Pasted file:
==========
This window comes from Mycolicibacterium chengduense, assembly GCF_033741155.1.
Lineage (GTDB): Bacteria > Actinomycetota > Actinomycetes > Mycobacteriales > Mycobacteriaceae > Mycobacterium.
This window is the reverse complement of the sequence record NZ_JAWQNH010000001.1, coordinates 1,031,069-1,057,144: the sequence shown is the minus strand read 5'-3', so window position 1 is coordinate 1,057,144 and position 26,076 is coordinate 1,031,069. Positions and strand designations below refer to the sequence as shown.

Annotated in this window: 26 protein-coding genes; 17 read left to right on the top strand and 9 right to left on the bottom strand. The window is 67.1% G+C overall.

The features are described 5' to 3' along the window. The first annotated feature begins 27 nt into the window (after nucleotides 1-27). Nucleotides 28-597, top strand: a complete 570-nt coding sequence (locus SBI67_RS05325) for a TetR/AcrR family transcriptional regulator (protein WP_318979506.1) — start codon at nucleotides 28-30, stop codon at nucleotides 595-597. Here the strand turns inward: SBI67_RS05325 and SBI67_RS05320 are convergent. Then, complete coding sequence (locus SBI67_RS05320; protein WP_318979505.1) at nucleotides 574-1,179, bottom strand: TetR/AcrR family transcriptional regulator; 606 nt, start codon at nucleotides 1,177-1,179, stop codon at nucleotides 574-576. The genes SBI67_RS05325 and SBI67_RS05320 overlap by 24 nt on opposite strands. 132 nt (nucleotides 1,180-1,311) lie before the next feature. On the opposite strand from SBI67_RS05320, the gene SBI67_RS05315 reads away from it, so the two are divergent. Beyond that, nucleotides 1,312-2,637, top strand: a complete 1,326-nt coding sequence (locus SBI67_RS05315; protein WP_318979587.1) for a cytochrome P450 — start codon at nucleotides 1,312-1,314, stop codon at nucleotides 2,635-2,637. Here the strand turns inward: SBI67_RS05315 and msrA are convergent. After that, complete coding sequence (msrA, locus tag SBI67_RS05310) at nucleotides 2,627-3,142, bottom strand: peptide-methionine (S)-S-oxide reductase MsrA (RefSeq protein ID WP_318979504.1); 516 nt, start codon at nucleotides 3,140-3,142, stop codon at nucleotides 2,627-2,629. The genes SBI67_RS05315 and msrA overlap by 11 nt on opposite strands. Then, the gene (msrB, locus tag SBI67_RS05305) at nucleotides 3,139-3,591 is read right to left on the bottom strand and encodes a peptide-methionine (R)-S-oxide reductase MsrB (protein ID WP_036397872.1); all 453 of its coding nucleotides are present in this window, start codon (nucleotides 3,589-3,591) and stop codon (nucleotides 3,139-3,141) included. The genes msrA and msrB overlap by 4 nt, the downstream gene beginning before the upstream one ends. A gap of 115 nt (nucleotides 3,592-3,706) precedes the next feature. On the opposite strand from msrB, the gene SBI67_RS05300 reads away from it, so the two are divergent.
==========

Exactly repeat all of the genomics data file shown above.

This window comes from Mycolicibacterium chengduense, assembly GCF_033741155.1.
Lineage (GTDB): Bacteria > Actinomycetota > Actinomycetes > Mycobacteriales > Mycobacteriaceae > Mycobacterium.
This window is the reverse complement of the sequence record NZ_JAWQNH010000001.1, coordinates 1,031,069-1,057,144: the sequence shown is the minus strand read 5'-3', so window position 1 is coordinate 1,057,144 and position 26,076 is coordinate 1,031,069. Positions and strand designations below refer to the sequence as shown.

Annotated in this window: 26 protein-coding genes; 17 read left to right on the top strand and 9 right to left on the bottom strand. The window is 67.1% G+C overall.

The features are described 5' to 3' along the window. The first annotated feature begins 27 nt into the window (after nucleotides 1-27). Nucleotides 28-597, top strand: a complete 570-nt coding sequence (locus SBI67_RS05325) for a TetR/AcrR family transcriptional regulator (protein WP_318979506.1) — start codon at nucleotides 28-30, stop codon at nucleotides 595-597. Here the strand turns inward: SBI67_RS05325 and SBI67_RS05320 are convergent. Then, complete coding sequence (locus SBI67_RS05320; protein WP_318979505.1) at nucleotides 574-1,179, bottom strand: TetR/AcrR family transcriptional regulator; 606 nt, start codon at nucleotides 1,177-1,179, stop codon at nucleotides 574-576. The genes SBI67_RS05325 and SBI67_RS05320 overlap by 24 nt on opposite strands. 132 nt (nucleotides 1,180-1,311) lie before the next feature. On the opposite strand from SBI67_RS05320, the gene SBI67_RS05315 reads away from it, so the two are divergent. Beyond that, nucleotides 1,312-2,637, top strand: a complete 1,326-nt coding sequence (locus SBI67_RS05315; protein WP_318979587.1) for a cytochrome P450 — start codon at nucleotides 1,312-1,314, stop codon at nucleotides 2,635-2,637. Here the strand turns inward: SBI67_RS05315 and msrA are convergent. After that, complete coding sequence (msrA, locus tag SBI67_RS05310) at nucleotides 2,627-3,142, bottom strand: peptide-methionine (S)-S-oxide reductase MsrA (RefSeq protein ID WP_318979504.1); 516 nt, start codon at nucleotides 3,140-3,142, stop codon at nucleotides 2,627-2,629. The genes SBI67_RS05315 and msrA overlap by 11 nt on opposite strands. Then, the gene (msrB, locus tag SBI67_RS05305) at nucleotides 3,139-3,591 is read right to left on the bottom strand and encodes a peptide-methionine (R)-S-oxide reductase MsrB (protein ID WP_036397872.1); all 453 of its coding nucleotides are present in this window, start codon (nucleotides 3,589-3,591) and stop codon (nucleotides 3,139-3,141) included. The genes msrA and msrB overlap by 4 nt, the downstream gene beginning before the upstream one ends. A gap of 115 nt (nucleotides 3,592-3,706) precedes the next feature. On the opposite strand from msrB, the gene SBI67_RS05300 reads away from it, so the two are divergent.